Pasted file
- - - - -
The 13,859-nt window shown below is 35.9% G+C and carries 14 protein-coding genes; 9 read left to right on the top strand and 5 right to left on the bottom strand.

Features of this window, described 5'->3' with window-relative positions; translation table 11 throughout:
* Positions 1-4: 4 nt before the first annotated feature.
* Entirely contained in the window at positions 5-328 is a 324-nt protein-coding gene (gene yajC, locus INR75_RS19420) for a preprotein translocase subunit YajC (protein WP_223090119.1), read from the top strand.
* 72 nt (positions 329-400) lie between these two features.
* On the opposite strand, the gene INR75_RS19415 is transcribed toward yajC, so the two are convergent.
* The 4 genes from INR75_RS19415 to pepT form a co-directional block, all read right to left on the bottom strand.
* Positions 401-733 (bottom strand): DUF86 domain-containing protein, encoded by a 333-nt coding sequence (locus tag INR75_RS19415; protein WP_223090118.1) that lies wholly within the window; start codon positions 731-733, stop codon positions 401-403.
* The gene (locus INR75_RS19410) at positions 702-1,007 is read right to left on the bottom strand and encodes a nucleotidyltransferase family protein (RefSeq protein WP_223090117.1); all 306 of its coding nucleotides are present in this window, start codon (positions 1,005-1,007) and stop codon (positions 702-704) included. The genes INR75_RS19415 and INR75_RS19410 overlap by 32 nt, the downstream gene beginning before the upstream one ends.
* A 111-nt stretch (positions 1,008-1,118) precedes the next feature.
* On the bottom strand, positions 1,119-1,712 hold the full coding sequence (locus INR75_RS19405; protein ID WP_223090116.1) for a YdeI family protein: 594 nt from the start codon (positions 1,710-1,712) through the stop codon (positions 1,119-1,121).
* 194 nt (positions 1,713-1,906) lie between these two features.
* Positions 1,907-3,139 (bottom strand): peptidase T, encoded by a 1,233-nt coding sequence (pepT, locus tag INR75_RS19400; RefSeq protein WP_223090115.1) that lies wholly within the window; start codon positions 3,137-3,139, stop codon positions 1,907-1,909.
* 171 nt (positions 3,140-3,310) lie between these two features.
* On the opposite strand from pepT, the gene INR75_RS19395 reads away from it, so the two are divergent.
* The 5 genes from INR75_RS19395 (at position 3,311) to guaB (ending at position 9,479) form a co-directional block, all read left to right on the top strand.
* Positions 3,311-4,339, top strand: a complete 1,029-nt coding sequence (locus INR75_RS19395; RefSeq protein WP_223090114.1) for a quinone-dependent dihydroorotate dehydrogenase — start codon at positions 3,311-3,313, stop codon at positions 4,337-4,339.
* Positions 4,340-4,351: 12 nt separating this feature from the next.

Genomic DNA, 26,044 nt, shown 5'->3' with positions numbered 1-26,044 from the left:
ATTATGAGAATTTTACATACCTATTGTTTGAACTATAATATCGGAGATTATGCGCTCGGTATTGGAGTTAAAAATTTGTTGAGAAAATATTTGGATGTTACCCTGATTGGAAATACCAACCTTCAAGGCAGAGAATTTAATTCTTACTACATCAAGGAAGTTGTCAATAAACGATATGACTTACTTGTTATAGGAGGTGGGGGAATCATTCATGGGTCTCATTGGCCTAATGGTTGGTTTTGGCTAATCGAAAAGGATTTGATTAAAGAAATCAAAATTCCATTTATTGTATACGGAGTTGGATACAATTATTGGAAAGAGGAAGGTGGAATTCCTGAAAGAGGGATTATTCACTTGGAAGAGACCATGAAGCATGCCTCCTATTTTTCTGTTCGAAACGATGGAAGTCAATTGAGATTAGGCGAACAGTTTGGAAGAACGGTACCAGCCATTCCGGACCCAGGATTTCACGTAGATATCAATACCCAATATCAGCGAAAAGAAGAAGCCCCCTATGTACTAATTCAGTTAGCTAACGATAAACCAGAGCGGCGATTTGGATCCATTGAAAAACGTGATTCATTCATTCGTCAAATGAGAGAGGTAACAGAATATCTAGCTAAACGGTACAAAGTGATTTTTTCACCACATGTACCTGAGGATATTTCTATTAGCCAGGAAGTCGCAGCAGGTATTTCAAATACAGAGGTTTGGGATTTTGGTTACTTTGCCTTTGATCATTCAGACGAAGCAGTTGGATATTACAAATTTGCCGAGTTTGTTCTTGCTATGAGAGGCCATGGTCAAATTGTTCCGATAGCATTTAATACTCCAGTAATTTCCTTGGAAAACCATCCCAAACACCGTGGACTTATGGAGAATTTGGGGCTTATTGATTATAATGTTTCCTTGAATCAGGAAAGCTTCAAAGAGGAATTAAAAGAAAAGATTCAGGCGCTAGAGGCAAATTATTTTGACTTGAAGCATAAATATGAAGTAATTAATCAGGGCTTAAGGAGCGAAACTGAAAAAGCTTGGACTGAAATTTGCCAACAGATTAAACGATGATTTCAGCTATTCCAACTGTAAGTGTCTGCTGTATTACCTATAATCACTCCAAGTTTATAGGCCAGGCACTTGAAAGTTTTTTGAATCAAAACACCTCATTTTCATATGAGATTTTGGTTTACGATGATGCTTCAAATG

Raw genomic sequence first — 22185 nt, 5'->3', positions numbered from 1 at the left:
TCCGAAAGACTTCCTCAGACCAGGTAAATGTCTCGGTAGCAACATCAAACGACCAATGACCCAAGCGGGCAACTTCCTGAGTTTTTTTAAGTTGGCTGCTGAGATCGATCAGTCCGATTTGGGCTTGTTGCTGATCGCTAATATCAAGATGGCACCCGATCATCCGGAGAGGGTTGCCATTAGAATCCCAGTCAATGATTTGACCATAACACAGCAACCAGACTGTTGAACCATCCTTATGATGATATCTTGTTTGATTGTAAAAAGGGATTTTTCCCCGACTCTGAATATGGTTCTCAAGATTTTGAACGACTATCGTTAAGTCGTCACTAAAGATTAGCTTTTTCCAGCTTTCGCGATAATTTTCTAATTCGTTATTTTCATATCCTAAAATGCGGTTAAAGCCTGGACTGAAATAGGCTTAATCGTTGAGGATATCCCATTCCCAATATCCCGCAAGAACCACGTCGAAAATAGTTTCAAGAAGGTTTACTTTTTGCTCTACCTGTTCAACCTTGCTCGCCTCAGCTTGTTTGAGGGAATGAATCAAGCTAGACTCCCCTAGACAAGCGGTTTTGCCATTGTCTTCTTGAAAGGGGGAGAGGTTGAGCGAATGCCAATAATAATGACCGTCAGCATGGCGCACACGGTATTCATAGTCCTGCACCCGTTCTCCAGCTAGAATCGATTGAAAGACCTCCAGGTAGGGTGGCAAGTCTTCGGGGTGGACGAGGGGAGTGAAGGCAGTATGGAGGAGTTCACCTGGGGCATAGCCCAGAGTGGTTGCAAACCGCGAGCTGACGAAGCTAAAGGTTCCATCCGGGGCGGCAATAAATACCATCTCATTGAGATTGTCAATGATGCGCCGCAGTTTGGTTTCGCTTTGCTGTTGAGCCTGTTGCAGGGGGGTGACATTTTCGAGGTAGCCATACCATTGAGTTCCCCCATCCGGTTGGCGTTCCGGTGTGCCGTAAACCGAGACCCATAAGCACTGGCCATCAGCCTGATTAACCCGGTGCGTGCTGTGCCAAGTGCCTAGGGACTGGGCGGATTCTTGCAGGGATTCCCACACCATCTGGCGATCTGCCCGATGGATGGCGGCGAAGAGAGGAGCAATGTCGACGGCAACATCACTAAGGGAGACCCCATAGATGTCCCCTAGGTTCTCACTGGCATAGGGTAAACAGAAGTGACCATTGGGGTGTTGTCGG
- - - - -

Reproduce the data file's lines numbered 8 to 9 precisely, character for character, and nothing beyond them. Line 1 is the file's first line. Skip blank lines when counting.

* Positions 401-733 (bottom strand): DUF86 domain-containing protein, encoded by a 333-nt coding sequence (locus tag INR75_RS19415; protein WP_223090118.1) that lies wholly within the window; start codon positions 731-733, stop codon positions 401-403.
* The gene (locus INR75_RS19410) at positions 702-1,007 is read right to left on the bottom strand and encodes a nucleotidyltransferase family protein (RefSeq protein WP_223090117.1); all 306 of its coding nucleotides are present in this window, start codon (positions 1,005-1,007) and stop codon (positions 702-704) included. The genes INR75_RS19415 and INR75_RS19410 overlap by 32 nt, the downstream gene beginning before the upstream one ends.